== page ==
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Apple Hits Peak Profitability

Written By Brian Hicks

Posted July 26, 2010

In case you missed the news, Apple (NASDAQ: AAPL) recently surpassed Microsoft (NASDAQ: MSFT) in market cap.

Revenue is also set to surpass MSFT this year.

It’s even more impressive when you consider the fact that Apple has done it with only 9% of the PC market they set out to take from Microsoft 25 years ago.

The performance of Apple stock over the past decade is enough to make you wish you’d sold your house and piled in. It’s up 3500% from April 2003 levels, when it briefly traded in the mid $6s.

Check out this chart of Microsoft and Apple since 2002:


An impressive run. And there’s no doubt that Apple is a great company with great gadgets.

But the firm’s profitability is likely nearing a peak for this cycle.

iPhone dominance set to fade

The iPhone is Apple’s undisputed cash cow, contributing around 40% of revenue in Q1 2010.

Profit margins are fat — around 60%, according to the New York Times. Those margins are boosted by a deal with desperate partner AT&T, who’s willing to do just about anything to preserve market share (except improve their network, of course).

And so far, Apple has smoked every so-called “iPhone killer” to challenge their dominance.

But all that’s about to change.

Apple has finally met its match with the new generation of Android-powered devices. An army of phones including Motorola’s Droid X and HTC’s Evo are starting to hit the market.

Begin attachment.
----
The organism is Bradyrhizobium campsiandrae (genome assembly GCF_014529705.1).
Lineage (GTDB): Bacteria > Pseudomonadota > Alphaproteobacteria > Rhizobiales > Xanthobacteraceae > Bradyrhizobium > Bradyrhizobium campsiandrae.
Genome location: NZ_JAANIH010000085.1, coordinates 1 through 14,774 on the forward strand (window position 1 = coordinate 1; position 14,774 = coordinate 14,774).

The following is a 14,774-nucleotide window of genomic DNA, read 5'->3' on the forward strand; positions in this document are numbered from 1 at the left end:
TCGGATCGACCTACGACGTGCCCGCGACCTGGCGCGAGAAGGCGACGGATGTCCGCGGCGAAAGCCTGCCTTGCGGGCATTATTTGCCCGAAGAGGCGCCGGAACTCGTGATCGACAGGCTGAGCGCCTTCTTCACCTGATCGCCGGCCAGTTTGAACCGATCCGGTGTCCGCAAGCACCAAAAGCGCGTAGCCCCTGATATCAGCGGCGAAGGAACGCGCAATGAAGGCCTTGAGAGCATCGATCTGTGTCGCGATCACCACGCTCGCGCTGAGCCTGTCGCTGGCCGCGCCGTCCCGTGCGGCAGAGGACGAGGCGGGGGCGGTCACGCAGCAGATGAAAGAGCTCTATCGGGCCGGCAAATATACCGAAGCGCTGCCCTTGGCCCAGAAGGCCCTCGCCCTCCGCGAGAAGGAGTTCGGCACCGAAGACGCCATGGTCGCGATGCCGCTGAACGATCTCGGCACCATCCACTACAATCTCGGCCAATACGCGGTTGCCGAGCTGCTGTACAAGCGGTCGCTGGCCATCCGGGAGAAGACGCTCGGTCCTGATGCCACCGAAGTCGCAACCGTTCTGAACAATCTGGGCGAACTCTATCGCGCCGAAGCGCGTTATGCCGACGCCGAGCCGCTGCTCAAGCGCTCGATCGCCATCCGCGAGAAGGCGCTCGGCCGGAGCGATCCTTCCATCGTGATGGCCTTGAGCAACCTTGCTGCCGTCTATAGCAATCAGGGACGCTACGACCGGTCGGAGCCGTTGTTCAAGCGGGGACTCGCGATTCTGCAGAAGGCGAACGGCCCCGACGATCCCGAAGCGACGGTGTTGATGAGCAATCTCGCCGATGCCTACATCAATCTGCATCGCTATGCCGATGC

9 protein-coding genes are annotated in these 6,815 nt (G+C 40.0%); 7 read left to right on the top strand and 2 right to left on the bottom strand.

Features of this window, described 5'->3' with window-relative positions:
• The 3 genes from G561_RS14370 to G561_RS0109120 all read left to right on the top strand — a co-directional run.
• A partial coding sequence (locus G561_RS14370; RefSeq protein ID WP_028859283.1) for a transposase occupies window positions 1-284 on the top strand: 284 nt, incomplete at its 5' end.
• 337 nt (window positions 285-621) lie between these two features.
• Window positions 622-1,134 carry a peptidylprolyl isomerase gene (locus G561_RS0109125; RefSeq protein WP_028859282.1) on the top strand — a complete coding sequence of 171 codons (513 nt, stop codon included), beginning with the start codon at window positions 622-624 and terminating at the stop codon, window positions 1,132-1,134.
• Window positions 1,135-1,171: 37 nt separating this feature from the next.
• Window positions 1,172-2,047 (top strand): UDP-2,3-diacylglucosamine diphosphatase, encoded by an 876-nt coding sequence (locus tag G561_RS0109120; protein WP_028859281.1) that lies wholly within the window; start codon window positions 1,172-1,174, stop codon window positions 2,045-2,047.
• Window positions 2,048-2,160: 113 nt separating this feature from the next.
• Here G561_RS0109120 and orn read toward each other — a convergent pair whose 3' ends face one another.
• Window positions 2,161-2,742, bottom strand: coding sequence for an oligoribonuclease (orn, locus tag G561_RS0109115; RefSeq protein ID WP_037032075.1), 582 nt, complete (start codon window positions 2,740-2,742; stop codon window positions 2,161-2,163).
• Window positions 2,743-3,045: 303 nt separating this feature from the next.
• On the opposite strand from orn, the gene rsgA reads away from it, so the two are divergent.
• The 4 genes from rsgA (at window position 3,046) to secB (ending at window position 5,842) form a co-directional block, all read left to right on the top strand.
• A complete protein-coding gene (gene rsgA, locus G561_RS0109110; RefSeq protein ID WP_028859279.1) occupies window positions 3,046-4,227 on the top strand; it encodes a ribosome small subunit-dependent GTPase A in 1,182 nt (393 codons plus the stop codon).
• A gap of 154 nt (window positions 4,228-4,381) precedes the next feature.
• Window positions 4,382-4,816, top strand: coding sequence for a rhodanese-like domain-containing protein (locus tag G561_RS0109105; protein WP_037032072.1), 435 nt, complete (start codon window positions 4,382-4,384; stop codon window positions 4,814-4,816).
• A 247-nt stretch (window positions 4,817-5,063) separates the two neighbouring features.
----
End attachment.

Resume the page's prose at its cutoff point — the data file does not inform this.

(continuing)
According to Bloomberg Businessweek, Android’s share of the smartphone market is up from 1.6% last year to 9.6% today.

This new generation of phones will finally give the iPhone a run for its money. Motorola’s Droid X, for example, has more computing power and a higher resolution camera. With an app network that can finally compete with Apple’s, the stage is set.

But the biggest factor may be service partners. Verizon and Sprint are betting on phones powered by Google’s Android operating system. They’ve managed to avoid a bidding war with AT&T over the iPhone, choosing instead to focus on building better networks. Now that Droid phones can compete, they’re in a strong position.

Personally, I can’t wait to ditch AT&T. The coverage is miserable, dropped calls are frequent, and mystery charges seem to pop up every month.

For example, a few years ago I looked at my AT&T bill and noticed a $5 late payment fee on the last five statements. Problem is, I use autopay. My credit card info was up to date. Yet they were autocharging my card two days late, every month, and assessing a late fee.

Nice try, scammers.

As soon as my iPhone contract runs out, I’ll be switching to a Droid on Verizon or Sprint.

I’m not saying the iPhone is dead… There are millions of Apple fanboys out there who will never abandon their iPhones.

But the days when it was the only fun smartphone on the market are over.

Higher manufacturing costs going forward

Apple manufactures most of their products in China, where wages have risen 50% over the past five years. Ongoing labor shortages and unrest mean this trend isn’t likely to change anytime soon.

And with the Chinese now allowing their currency to strengthen, it’s only going to get worse.

Companies like Apple — who depend on cheap and efficient labor from China — will see their costs rise. Margins will be squeezed and quality may suffer if manufacturing is shifted to cheaper areas.

Priced for perfection

Like I said, Apple is a great company. I definitely wouldn’t short it, but upside from here is limited.

The competition is finally catching up to them, and their costs are set to rise.

I’d much rather own Google or Motorola. For more on the bullish case on Google, here’s an article I wrote a few weeks back.

Google is up 12% since, and I think it’s got a lot more room to run.

Adam Sharp
Analyst, Wealth Daily